Ulster Unionist Newry and Armagh candidate Danny Kennedy has pointed out the failure of the DUP to prevent Sinn Féin Education Ministers going on ‘solo runs’.
Danny Kennedy said:
“People will recall that when the DUP signed up to the St Andrews Agreement, they said they would put an end to Ministerial ‘solo-runs’. Nowhere does that claim ring so hollow as in the field of education, where Sinn Fein Ministers have continued to pursue a partisan and ideologically driven agenda to the detriment of our schools.
“From my perspective as a former Chairman of the Education committee in the first Assembly, I have been amazed at how weak and ineffectual the DUP have been on the outgoing committee. They have had the Chairmanship of the Education Committee since 2007, and quite frankly have utterly failed to hold Sinn Féin Ministers to account on issues from post primary transfer to financial mismanagement.
“When we have challenged and put the spotlight on dubious decisions made by Minister O’Dowd, the support from the DUP has been lukewarm, to say the least. It was the Ulster Unionist Party which exposed the fact that the Minister went against official advice in several contentious decisions which have major financial ramifications. One of the most high profile was the opening of a new Irish Medium secondary school with an initial pupil intake of 14 near Dungiven. We also led the campaign against the continuing exception to fair employment regulations for teaching appointments and the requirement for RE certificates in maintained schools.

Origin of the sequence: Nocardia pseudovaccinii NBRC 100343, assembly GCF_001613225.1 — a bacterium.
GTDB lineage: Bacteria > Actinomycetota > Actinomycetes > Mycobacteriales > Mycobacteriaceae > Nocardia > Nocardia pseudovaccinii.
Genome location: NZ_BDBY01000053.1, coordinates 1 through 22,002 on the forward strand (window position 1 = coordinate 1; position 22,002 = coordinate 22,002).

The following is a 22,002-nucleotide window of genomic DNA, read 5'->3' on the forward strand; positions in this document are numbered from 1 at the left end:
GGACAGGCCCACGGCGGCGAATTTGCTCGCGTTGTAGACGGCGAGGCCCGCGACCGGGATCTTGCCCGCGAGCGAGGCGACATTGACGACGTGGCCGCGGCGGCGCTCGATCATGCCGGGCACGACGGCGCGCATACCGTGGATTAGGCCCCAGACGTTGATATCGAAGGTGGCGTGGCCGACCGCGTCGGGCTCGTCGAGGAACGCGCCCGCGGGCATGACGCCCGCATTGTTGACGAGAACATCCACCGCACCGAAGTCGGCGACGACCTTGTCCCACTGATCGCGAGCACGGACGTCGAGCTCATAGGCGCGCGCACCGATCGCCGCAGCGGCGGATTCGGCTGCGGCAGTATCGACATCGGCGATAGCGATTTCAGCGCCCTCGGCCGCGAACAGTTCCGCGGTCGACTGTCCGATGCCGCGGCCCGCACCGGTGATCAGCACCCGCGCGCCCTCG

“It is therefore a case of too little too late, when the DUP complain in their threadbare manifesto that “the failure of the Department of Education to make changes to the GCSE grading system is detrimental to both pupils and school.” We in the Ulster Unionists Party have been consistent in warning about the consequences of Minister O’Dowd failing to maintain parity in changes to GCSE grading with England. However, the fact is that in the Assembly the DUP initially welcomed the Sinn Fein decision to retain the alphabetical grading system. Once again, they have changed their position and adopted an Ulster Unionist policy, but as usual too late.
“On issue after issue there has been a cosy consensus between the DUP and Sinn Féin on education, so people should not be fooled by eleventh hour tough talk. They are like two peas in a pod.”